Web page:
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$49 for 3.4-Ounce Limited-Edition Women’s Perfume from Tru Blooms Chicago Perfumes ($65 Value)

10 bought
Limited quantity available

In a Nutshell

Limited-edition women’s perfume created with roses, violets, and lavender harvested by community members in gardens across Chicago

The Fine Print

100% of contributions go directly to Tru Blooms Chicago Perfumes. Contributions are automatically applied. Must provide full name and shipping information at checkout. See Grassroots FAQs that apply to this campaign. Merchant is solely responsible to purchasers for the care and quality of the advertised goods and services.

Last summer, teens and adults planted roses, violets, and lavender at more than 20 gardens throughout Chicagoland. In addition to beautifying urban spaces, these flowers were used to create the first vintage of Tru Blooms Chicago’s women’s perfume. To plant and harvest the plants for this natural, limited-edition fragrance, Tru Blooms Chicago and its partners trained more than 150 local Chicagoans in urban farming, providing transitional employment for ex-offenders, high school students, and other under-employed community members.

Help Tru Blooms Chicago continue to beautify urban spaces and foster job creation in Chicago with this Grassroots campaign: for $49, you get one 3.4-ounce bottle of women’s perfume made from flowers grown throughout the city last year. Each bottle of this limited-edition fragrance comes etched with a number, from 1 to 2,150.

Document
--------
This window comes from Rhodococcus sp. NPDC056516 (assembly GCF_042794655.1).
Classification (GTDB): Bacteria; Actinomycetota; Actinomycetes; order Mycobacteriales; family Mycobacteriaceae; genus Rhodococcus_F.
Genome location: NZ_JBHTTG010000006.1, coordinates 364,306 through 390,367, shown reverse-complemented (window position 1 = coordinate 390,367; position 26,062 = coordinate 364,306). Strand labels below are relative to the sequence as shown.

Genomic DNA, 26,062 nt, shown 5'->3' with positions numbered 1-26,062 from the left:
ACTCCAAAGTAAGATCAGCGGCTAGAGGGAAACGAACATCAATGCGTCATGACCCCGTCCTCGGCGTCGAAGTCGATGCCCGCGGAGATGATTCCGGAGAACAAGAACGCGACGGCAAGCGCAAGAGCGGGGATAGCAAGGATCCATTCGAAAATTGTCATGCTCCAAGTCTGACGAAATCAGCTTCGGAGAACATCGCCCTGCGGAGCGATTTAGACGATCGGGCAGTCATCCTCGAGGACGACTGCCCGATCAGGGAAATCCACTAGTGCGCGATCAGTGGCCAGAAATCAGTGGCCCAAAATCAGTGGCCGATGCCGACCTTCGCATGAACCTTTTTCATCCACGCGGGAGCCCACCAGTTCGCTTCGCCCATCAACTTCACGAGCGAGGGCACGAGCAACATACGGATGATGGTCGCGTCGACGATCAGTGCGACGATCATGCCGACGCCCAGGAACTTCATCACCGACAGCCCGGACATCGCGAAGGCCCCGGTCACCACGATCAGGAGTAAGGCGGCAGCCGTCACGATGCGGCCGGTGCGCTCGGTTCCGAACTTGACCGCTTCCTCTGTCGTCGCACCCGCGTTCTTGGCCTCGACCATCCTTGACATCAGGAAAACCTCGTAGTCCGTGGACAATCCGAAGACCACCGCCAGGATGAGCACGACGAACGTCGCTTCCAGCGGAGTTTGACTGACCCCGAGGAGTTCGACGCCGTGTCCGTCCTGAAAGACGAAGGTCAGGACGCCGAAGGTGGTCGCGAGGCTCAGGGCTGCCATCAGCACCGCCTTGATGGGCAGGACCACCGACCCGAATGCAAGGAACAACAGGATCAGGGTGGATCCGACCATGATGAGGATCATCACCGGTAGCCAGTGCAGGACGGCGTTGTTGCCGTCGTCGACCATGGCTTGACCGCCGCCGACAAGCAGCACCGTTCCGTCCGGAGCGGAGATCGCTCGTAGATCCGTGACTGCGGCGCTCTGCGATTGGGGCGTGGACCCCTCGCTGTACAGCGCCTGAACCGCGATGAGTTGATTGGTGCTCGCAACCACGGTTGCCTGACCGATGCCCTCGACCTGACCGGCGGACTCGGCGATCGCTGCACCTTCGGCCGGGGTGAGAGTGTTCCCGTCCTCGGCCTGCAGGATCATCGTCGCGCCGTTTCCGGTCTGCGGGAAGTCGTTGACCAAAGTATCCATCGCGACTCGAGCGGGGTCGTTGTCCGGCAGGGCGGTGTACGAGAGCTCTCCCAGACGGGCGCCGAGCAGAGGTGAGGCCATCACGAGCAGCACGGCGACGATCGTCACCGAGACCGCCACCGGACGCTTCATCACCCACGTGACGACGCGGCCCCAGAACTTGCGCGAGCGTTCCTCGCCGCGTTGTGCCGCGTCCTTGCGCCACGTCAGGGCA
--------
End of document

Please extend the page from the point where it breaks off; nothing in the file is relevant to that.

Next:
In addition to planting flowers in existing gardens, Tru Blooms created new gardens at typically unused spaces, adding flowers between sidewalks and roads. The roughly half-acre of garden space in Grant Park, managed by Tru Blooms’ partner Growing Power, saved taxpayers some $40,000 in landscaping and maintenance fees, according to Crain’s Chicago Business.

Tru Blooms’ partnerships with various organizations were a vital aspect in creating the perfumes and providing job training and employment for community members. Along with the help of Growing Power at the Grant Park gardens, the Chicago Botanic Garden’s Windy City Harvest program provided young adults with hands-on urban farming and business skills, while Growing Home trained and provided transitional jobs for Chicagoans who face barriers to employment, such as former convictions. Additionally, NeighborSpace helped coordinate gardeners as they maintained plant life along roadsides and sidewalks of existing neighborhood gardens.

See how Groupon helps you discover local causes and lend a helping hand at the Groupon Grassroots blog.


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